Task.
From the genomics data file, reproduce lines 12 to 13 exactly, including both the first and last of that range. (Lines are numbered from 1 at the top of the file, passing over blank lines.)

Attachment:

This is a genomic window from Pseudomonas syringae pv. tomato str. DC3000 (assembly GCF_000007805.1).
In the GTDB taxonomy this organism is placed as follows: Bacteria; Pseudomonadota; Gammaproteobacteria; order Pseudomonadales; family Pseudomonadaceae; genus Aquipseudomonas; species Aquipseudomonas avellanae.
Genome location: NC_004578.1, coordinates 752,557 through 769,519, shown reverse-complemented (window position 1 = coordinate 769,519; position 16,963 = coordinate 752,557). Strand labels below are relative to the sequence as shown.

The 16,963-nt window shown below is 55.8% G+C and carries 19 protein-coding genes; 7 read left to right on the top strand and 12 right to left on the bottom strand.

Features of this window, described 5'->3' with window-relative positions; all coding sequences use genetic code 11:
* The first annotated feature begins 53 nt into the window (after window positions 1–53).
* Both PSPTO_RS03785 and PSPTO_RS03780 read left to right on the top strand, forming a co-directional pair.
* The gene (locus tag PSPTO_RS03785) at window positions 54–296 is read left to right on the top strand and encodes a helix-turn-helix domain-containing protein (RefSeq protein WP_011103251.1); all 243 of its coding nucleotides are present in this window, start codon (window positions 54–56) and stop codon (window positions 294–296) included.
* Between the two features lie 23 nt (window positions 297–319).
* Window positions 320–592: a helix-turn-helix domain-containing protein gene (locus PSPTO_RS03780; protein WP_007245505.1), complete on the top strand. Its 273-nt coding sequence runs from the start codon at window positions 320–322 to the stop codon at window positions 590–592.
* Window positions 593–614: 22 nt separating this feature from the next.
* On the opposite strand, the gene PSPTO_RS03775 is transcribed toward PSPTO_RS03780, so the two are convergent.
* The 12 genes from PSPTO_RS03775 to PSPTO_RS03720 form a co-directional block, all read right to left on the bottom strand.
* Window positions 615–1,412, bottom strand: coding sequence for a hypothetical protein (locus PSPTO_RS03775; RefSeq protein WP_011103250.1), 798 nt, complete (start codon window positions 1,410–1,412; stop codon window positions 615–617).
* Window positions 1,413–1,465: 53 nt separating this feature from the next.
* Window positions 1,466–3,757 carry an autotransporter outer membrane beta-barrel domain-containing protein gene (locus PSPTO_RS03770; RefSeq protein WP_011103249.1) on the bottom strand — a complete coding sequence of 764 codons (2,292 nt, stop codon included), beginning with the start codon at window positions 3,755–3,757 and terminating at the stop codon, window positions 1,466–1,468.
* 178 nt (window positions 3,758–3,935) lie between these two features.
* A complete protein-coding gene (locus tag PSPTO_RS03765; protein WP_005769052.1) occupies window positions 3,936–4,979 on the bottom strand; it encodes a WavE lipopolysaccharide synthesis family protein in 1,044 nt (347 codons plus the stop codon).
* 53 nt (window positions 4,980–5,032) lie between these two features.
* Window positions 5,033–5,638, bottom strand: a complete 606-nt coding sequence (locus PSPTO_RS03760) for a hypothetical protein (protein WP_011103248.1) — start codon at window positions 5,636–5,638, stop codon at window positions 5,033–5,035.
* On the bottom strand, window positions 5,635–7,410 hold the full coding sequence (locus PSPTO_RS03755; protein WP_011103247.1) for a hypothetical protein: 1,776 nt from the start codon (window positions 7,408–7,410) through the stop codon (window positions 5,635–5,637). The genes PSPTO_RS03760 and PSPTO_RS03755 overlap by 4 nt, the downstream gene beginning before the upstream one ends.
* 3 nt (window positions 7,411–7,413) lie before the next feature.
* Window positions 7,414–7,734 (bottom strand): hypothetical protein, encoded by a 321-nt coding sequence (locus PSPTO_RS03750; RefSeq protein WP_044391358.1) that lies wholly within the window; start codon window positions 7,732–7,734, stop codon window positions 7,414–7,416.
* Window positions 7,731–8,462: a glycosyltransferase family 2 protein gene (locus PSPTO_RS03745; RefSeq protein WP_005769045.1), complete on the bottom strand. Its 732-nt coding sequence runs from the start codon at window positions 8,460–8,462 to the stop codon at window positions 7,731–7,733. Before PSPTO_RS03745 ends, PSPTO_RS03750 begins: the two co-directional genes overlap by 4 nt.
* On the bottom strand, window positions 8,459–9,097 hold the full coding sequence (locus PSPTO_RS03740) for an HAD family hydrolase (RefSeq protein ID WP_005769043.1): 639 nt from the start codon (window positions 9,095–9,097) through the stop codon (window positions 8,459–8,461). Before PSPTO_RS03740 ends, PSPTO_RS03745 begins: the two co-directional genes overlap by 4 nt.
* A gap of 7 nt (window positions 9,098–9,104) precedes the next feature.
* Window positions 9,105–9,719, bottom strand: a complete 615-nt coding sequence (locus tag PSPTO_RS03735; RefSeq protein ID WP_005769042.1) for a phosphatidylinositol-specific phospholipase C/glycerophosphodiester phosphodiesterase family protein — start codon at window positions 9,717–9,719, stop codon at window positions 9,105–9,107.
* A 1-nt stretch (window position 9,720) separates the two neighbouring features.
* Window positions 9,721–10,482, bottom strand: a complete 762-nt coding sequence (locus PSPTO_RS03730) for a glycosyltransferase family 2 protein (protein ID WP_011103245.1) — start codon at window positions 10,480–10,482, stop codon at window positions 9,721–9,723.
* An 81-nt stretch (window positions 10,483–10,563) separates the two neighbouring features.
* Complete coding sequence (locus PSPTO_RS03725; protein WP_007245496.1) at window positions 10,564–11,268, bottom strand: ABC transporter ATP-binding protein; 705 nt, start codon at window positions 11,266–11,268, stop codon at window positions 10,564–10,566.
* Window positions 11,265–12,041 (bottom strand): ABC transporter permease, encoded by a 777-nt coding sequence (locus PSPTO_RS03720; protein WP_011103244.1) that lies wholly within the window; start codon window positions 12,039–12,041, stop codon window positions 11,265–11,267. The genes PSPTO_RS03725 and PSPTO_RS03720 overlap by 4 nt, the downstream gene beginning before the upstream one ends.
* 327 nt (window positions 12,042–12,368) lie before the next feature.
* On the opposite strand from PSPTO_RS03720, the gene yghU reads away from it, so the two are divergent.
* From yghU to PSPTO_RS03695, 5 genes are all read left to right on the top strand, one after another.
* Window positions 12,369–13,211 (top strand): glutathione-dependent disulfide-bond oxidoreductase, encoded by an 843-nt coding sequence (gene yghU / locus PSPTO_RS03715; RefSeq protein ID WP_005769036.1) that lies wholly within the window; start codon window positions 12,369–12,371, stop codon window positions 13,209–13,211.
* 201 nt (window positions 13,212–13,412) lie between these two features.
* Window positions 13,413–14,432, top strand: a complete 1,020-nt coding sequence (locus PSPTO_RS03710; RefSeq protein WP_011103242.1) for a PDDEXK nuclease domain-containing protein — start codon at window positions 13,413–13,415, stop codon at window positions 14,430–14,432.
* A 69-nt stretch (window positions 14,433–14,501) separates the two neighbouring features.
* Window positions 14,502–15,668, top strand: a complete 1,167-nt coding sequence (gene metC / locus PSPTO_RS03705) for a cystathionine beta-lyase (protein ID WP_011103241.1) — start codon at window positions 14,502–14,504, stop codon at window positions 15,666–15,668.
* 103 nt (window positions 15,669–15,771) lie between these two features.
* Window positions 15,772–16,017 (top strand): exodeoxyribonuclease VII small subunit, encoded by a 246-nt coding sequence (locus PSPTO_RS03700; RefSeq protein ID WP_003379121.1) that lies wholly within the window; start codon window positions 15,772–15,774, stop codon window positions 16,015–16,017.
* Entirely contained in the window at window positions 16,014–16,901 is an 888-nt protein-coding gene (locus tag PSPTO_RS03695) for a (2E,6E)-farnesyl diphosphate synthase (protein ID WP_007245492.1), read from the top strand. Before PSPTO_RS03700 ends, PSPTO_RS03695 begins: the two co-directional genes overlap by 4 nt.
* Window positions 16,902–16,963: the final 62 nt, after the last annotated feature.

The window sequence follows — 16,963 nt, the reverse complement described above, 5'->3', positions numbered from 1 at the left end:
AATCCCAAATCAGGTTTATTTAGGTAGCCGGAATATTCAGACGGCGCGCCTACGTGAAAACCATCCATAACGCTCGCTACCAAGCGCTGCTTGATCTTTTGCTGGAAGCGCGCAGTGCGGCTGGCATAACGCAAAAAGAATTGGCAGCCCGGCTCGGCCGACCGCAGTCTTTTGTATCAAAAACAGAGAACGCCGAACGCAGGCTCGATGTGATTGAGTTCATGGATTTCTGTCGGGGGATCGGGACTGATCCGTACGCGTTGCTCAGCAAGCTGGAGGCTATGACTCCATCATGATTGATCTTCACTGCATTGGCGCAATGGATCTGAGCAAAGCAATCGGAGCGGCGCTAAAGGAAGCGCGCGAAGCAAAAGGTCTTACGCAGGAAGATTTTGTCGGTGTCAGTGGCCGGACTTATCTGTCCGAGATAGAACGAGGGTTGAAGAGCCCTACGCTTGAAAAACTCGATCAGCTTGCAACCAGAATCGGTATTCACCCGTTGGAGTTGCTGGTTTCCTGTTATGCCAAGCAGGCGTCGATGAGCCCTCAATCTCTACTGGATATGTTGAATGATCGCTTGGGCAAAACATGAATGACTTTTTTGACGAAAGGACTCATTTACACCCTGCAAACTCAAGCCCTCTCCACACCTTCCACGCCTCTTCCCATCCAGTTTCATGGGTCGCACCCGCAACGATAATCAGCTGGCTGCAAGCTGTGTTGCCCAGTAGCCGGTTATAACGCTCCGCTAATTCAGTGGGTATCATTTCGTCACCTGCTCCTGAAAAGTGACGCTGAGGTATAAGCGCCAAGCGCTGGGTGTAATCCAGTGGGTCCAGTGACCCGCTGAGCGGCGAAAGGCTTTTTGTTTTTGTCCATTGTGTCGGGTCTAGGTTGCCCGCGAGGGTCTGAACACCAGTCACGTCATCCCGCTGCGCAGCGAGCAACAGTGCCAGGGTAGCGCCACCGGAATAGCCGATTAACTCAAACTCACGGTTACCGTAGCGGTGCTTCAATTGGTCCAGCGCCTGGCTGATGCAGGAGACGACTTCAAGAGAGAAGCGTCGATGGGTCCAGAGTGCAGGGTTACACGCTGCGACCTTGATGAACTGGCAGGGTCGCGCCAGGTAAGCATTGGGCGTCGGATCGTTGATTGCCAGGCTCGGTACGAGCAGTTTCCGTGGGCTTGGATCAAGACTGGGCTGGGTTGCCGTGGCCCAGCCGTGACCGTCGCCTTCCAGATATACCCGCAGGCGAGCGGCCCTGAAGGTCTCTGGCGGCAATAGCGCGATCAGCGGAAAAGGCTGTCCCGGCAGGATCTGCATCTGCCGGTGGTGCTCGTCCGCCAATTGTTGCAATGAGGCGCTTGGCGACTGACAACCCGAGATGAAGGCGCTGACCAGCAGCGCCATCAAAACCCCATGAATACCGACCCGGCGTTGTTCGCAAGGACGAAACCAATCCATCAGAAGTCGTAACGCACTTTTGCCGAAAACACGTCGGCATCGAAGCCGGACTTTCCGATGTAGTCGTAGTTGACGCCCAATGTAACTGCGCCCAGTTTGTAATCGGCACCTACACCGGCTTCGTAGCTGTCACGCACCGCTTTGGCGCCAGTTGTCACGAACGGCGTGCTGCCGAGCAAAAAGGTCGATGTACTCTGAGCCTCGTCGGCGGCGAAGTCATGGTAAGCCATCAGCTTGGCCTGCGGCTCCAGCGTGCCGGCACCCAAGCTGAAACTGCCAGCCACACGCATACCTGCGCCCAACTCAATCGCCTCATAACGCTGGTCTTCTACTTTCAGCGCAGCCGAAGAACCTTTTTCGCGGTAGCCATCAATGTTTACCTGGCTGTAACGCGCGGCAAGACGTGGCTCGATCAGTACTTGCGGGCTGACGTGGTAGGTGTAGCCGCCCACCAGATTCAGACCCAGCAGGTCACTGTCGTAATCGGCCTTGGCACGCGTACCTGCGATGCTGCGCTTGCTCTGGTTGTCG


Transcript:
* On the opposite strand, the gene PSPTO_RS03775 is transcribed toward PSPTO_RS03780, so the two are convergent.
* The 12 genes from PSPTO_RS03775 to PSPTO_RS03720 form a co-directional block, all read right to left on the bottom strand.